Utah Jazz: Back on bench, Jamaal Tinsley ready for opportunity
By Bill Oram
The Salt Lake TribuneFirst published Mar 19 2013 05:28PM
Jamaal Tinsley is 35 years old, and if the biggest challenge facing him right now is a front-row seat to watch basketball, he’ll take it.
"I’ve been through worse things than that," the Utah Jazz point guard said Tuesday.
Tinsley’s 10th NBA season has seen him start 32 games and then unable to get off the bench in 22 others. In Tinsley’s mind, though, that is small potatoes compared with other events in his life.
"My issue was just the off-the-court stuff," he said. "Anytime you can overcome anything in life it should make you a better person, especially if [there’s] something that you love to do. And that’s basketball."
He was there for the Malice at the Palace, the infamous brawl between the Indiana Pacers, Detroit Pistons and fans in 2004; he’s reportedly been shot at, was present for another shooting involving then-teammate Stephen Jackson and was later arrested for a brawl at a nightclub before the Pacers finally jettisoned Tinsley into the basketball ether in 2008.
The Jazz have 15 games remaining in this season, not counting the potential for a playoff run. It’s unclear how long Tinsley’s career will extend beyond this season. What is evident, though, is that two years with one of the most straight-edged franchises in the NBA, one with a serious aversion to controversy, resurrected the career of one of the NBA’s bad boys.
"Coming to an organization like this," Tinsley said, "usually they wouldn’t sign guys like me, so they say. But who is that guy? Get to know that guy first, then make the judgment."
Tinsley, who is being paid roughly $1.3 million this season by the Jazz, has been deceptively critical to the Jazz’s success. In 52 games he averages 3.9 points and 4.3 assists, but he bridged a critical stretch in which Mo Williams was out following right thumb surgery. The Jazz are 20-12 this season in games Tinsley starts.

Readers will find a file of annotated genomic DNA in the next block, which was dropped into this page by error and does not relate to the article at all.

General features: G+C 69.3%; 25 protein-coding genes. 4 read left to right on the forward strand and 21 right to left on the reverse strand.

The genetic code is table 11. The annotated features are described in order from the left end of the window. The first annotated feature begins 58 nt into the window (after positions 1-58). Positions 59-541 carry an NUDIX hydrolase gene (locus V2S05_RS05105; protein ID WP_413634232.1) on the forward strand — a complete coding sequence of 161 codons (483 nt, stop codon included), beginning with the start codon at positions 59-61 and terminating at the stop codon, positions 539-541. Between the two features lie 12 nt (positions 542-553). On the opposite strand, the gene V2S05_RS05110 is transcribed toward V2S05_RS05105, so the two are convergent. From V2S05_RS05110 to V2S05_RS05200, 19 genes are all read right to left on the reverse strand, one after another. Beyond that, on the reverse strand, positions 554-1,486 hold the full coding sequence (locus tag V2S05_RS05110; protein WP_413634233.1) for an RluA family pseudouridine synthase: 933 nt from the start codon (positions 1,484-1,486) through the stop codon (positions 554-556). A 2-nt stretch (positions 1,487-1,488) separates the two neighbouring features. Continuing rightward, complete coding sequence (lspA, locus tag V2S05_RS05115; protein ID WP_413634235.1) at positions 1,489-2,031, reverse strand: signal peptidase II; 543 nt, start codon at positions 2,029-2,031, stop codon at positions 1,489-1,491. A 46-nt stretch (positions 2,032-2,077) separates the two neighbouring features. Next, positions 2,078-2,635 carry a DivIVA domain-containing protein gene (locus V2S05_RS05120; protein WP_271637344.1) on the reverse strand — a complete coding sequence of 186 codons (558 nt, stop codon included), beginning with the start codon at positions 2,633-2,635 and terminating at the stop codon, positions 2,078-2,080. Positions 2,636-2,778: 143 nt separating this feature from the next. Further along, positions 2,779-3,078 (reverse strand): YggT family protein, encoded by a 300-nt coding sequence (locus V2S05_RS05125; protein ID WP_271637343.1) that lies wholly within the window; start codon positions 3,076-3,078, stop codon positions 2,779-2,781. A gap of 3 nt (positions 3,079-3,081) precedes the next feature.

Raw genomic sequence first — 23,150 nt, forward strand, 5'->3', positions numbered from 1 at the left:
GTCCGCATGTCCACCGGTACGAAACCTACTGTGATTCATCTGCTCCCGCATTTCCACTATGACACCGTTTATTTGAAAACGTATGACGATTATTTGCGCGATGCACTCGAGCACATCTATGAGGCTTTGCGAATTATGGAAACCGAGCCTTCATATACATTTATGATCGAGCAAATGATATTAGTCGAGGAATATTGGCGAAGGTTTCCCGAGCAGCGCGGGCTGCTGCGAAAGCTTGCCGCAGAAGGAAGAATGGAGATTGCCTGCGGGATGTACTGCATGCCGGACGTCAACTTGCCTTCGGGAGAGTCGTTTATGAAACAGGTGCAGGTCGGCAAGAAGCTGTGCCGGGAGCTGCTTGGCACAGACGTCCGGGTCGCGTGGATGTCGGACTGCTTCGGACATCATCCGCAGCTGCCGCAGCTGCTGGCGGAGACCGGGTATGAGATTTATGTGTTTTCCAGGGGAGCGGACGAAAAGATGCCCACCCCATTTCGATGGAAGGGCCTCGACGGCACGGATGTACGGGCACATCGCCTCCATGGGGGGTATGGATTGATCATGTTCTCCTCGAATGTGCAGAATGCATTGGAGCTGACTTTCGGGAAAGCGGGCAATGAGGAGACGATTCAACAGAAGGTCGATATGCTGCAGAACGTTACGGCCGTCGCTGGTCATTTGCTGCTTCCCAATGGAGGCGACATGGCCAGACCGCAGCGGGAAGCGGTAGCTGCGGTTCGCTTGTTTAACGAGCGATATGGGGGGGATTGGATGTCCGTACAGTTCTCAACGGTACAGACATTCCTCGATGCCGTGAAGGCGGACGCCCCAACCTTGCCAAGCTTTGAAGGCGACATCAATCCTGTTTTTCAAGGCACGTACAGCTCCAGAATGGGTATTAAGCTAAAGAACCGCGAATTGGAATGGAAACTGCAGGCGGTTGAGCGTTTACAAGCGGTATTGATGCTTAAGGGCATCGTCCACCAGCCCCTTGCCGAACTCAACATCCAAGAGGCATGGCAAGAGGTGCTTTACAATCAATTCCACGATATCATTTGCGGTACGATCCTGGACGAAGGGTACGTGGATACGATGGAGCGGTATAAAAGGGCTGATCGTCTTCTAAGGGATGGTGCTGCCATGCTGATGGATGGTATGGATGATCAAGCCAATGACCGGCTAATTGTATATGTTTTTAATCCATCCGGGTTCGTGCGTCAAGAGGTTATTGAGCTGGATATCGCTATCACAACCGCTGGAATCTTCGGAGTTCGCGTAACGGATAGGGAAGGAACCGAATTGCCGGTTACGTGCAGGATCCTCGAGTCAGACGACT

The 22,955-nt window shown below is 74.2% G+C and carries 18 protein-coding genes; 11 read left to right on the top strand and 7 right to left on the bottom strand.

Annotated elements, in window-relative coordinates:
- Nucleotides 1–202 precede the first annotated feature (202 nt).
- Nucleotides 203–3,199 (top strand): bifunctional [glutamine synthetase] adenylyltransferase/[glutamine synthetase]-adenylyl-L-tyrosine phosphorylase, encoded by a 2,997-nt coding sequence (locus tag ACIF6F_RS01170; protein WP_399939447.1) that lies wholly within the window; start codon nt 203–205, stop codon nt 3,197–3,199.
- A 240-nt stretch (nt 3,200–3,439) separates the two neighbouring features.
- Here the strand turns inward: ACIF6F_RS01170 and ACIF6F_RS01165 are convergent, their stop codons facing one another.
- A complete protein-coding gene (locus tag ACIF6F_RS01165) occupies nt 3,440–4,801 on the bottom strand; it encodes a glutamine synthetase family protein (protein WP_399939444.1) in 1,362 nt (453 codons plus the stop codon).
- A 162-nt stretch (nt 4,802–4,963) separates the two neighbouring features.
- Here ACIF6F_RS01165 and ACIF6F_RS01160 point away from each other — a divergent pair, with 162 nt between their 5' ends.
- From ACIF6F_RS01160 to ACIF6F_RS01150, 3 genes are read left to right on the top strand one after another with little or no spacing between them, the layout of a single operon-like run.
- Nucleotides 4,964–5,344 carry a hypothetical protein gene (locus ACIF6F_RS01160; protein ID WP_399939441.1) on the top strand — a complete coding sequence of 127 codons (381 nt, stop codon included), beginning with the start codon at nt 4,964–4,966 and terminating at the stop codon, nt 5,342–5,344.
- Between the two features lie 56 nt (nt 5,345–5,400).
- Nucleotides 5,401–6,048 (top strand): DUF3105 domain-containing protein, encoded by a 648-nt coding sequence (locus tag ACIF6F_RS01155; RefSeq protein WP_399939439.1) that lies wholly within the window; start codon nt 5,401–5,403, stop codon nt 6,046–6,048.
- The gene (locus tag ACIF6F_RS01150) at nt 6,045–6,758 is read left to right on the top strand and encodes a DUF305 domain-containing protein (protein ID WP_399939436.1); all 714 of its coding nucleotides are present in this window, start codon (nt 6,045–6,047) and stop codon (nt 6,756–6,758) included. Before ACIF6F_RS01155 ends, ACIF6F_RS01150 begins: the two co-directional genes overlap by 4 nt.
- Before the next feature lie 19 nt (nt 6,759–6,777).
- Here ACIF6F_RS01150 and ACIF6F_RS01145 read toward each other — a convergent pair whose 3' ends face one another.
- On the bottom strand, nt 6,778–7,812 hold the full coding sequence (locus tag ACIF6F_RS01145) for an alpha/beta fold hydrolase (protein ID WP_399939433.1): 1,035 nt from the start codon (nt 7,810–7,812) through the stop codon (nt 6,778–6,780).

The Jazz plucked Tinsley out of the D-League for the lockout-shortened 2011-12 season, signing him to a non-guaranteed contract. Since then, he has been the model of consistency. Once known for having a healthy entourage, the only person ever seen trailing Tinsley these days is his 9-year-old son, Jamaal Jr.
"It just shows where the guy has really grown," coach Tyrone Corbin said "and understands at this stage of his life he’s not the 20-some-year-old guy anymore. He had to change, and it’s great to see."
Tinsley has been among a group of players to fall victim to the Jazz’s depth, not to mention the rapid development of second-year player Alec Burks as a point guard.
"When my opportunity comes," Tinsley said, "I just take advantage."
Despite the return of Williams and Corbin’s apparent preference for a backup combination of fellow veteran Earl Watson and Burks, the coach said Tinsley’s Jazz career has not come to a premature end.
"We still need him to continue to be ready to play," Corbin said, "and he will play some for us. He’s been great."
Tinsley has gained notoriety for his workout routines, staying in peak shape even when the demand for him on the court hasn’t been there.
"I think he has a really good understanding of where he is now in his career," Corbin said.